Articles About sustainable building

  • Council urged to make low-cost homes efficient

    In Village Council’s first discussion of a draft agreement for a proposed affordable housing project at its Jan. 3 meeting, Council was urged to require from the developer tighter energy efficient building practices than currently specified.

  • Sun warms homes at Thistle Creek

    Jonathan Brown, left, and Roy Eastman are building three passive houses in the Thistle Creek development. The passive house uses a variety of energy-efficient building techniques, including double-thick walls to retain heat. (Photo by Megan Bachman)

    Home building may not be his primary career, but Yellow Springs electronics distributor Roy Eastman is no novice either, as he has spent the last several years researching energy-efficient building and retrofitting his company’s office.

  • Builders make aesthetic efficient

    Local business partners Erik and Deirdre Owen, left, and Ron Stickelman are finishing construction on the first spec home of their new development business, the Bau Wow Company. The home on King Street near Dayton Street is a modest-sized energy efficient home that the builders hope to sell and potentially reproduce.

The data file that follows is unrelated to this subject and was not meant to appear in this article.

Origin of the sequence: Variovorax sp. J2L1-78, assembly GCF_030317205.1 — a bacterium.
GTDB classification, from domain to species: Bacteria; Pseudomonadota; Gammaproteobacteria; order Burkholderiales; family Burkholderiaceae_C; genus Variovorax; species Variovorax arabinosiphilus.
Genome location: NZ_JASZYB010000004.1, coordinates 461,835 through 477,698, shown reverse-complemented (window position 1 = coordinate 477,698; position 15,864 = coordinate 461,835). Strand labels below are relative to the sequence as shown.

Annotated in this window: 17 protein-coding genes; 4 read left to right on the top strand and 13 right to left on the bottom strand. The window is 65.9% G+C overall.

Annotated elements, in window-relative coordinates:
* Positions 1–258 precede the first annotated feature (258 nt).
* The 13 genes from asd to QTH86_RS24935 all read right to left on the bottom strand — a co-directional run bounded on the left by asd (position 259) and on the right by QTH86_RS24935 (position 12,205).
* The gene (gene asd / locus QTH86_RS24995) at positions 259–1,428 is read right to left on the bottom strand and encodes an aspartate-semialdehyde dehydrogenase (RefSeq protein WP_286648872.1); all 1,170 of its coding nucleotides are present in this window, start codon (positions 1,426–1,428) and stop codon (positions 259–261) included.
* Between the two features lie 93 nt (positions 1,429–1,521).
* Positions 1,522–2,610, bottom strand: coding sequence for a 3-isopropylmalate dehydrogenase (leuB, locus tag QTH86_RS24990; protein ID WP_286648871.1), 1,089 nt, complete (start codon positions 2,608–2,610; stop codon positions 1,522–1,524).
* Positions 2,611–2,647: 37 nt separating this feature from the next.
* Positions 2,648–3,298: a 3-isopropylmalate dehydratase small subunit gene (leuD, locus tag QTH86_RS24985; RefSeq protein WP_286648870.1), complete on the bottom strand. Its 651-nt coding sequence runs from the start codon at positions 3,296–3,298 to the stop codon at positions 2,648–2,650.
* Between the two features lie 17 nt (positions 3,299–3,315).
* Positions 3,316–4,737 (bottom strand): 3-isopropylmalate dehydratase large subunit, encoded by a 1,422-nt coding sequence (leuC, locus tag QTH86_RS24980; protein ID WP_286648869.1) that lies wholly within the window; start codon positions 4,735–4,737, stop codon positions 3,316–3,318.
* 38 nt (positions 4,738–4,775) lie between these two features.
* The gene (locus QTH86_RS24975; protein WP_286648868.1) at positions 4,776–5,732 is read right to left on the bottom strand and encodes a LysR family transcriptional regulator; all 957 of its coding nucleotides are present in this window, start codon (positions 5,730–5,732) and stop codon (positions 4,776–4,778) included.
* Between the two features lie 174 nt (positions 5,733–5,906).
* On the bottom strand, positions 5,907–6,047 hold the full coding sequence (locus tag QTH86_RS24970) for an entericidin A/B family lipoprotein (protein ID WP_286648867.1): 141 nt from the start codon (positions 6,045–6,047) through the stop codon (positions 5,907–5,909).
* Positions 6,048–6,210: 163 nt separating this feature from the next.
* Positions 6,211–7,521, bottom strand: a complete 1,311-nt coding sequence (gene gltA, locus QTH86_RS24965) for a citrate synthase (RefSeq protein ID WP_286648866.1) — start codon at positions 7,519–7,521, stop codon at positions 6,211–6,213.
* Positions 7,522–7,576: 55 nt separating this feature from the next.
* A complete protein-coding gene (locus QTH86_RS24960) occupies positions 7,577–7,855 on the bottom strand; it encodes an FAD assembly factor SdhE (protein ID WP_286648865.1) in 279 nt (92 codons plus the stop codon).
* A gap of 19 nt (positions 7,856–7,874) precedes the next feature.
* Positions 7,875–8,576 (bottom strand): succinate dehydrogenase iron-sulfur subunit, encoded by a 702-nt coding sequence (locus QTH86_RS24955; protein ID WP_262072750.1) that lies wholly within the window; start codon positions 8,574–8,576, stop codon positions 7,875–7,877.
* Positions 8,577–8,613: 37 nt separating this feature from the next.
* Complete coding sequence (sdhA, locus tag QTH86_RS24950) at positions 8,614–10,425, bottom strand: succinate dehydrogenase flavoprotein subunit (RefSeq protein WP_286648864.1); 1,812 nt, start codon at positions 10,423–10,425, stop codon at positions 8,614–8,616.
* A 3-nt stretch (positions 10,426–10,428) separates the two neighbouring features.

In many classic children’s stories, seemingly common and mundane entrances disguise the most fantastical places. For Alice, the gateway to Wonderland was through a rabbit hole, while the four Pevensie siblings discovered the bewitching world of Narnia through an old wardrobe. The driveway to Erik and Deirdre Owen’s home is no different. Looking (and feeling) […]

  • Saving the planet, a house at a time

    Local residents Bob Brecha, right, and Dan Rudolf, second from right, are starting netØhome, a new business that provides home energy audits. Shown at left is Mark Campbell, who will do the audits, and center, Libby Rudolf, who handles graphic design and support services. The business kicks off with a celebration this Saturday, April 18, at 7 p.m. at The Emporium.

    Most people want their homes to be more energy efficient, Bob Brecha and Dan Rudolf believe, but they just don’t know how to make the needed changes. “People don’t know where to start,” Brecha said in a recent interview.

  • Agraria picks five-acre site

    The model, low-energy development Community Solution calls Agraria became a little more real late last fall when organizers of the project purchased a 5.1-acre parcel of land on the north end of town.

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